(redirected from Borrowed word)
Also found in: Dictionary.
Graphic Thesaurus  🔍
Display ON
Animation ON
  • noun

Synonyms for loanword

a word borrowed from another language


Based on WordNet 3.0, Farlex clipart collection. © 2003-2012 Princeton University, Farlex Inc.
References in periodicals archive ?
This is particularly common with the borrowed words. This shows that the language follows the principle of maximum onset and minimum coda.
As these words clearly indicate, the spelling of borrowed words or terms goes through a kind of surgery.
The check up is intended to search for borrowed words, ignoring the intention behind, which may not be as worse as is taken for.
Kazakh, a Turkic language, has very little in common with Russian save for some borrowed words.
Borrowed words or loan words taken from other languages and at least partly naturalized are acceptable, such as adios, amigo, senor, soju, kaput, bambino and ramen as long as they are within your chosen reference source guideline.
They are the words of a prime minister who has signed an agreement with the Democratic Unionist Party (DUP) and offered AaAaAeA 1 billion (Dh4.93 billion) in financial inducemen to Northern Ireland to, in the borrowed words of a weak and vacillating former British prime minister, Neville Chamberlain, buy peace in May's time.
450-1150) mainly borrowed words from the southern Romans and the northern Vikings; the Middle English Period (ca.
7.1 uses linguistic evidence to determine the geographic region in which Hungarian borrowed words from WOT, which he determines to be the Kuban-Don region.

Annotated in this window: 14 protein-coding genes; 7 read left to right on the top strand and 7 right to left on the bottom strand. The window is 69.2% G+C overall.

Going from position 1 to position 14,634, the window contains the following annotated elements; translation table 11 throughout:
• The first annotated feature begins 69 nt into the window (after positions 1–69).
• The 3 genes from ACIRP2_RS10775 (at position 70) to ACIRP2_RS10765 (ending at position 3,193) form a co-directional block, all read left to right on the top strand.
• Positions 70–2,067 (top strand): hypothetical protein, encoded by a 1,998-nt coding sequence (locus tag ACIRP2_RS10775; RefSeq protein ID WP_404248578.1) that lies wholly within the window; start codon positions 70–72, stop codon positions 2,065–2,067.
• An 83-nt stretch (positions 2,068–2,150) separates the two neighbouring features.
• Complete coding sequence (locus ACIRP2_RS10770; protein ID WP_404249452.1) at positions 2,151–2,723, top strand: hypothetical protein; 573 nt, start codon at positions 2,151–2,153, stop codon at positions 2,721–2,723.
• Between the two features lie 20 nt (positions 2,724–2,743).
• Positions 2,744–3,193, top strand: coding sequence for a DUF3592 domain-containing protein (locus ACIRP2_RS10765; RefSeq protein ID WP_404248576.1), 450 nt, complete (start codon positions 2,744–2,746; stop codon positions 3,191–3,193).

When the connection between native speakers and Chinese Muslim borrowers were interrupted, the local dialect of the borrowed words gradually became popular and standard.
In fact so much of his letter is studded with borrowed words (eg.
Urdu is the language of the Indian subcontinent's Muslim north, and it has borrowed words from Arabic, Farsi and Turkish.
James Dolan borrowed words of welcome from the Latin Tridentine Mass (Introibo ad altare dei) for a commendation based on factors like a boy's "punctuality, fitness, decorum on the altar and devotion"--along with 250 hours of altar service.
But in Borrowed Words, author Philip Durkin explores a list of languages that have lent words to English.
Most of the vocabulary is original Xhosa terms, loan translations and semantic extensions with few borrowed words. (11) The ChiShona Duramazwi reUrapi neUtano (Dictionary of Medical and Health Terms) is aimed at Shona-speaking health professionals.
Legal language, in the English Renaissance, borrowed words heavily from Latin, French, Greek, and Italian (101).